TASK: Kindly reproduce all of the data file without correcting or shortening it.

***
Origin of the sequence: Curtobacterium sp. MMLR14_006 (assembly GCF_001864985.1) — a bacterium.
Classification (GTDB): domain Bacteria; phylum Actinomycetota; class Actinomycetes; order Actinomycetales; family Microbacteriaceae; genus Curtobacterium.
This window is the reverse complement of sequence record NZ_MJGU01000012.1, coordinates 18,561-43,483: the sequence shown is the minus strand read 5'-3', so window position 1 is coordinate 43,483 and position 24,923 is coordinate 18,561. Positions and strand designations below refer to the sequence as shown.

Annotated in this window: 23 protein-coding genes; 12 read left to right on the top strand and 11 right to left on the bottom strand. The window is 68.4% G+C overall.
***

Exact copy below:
Origin of the sequence: Curtobacterium sp. MMLR14_006 (assembly GCF_001864985.1) — a bacterium.
Classification (GTDB): domain Bacteria; phylum Actinomycetota; class Actinomycetes; order Actinomycetales; family Microbacteriaceae; genus Curtobacterium.
This window is the reverse complement of sequence record NZ_MJGU01000012.1, coordinates 18,561-43,483: the sequence shown is the minus strand read 5'-3', so window position 1 is coordinate 43,483 and position 24,923 is coordinate 18,561. Positions and strand designations below refer to the sequence as shown.

Annotated in this window: 23 protein-coding genes; 12 read left to right on the top strand and 11 right to left on the bottom strand. The window is 68.4% G+C overall.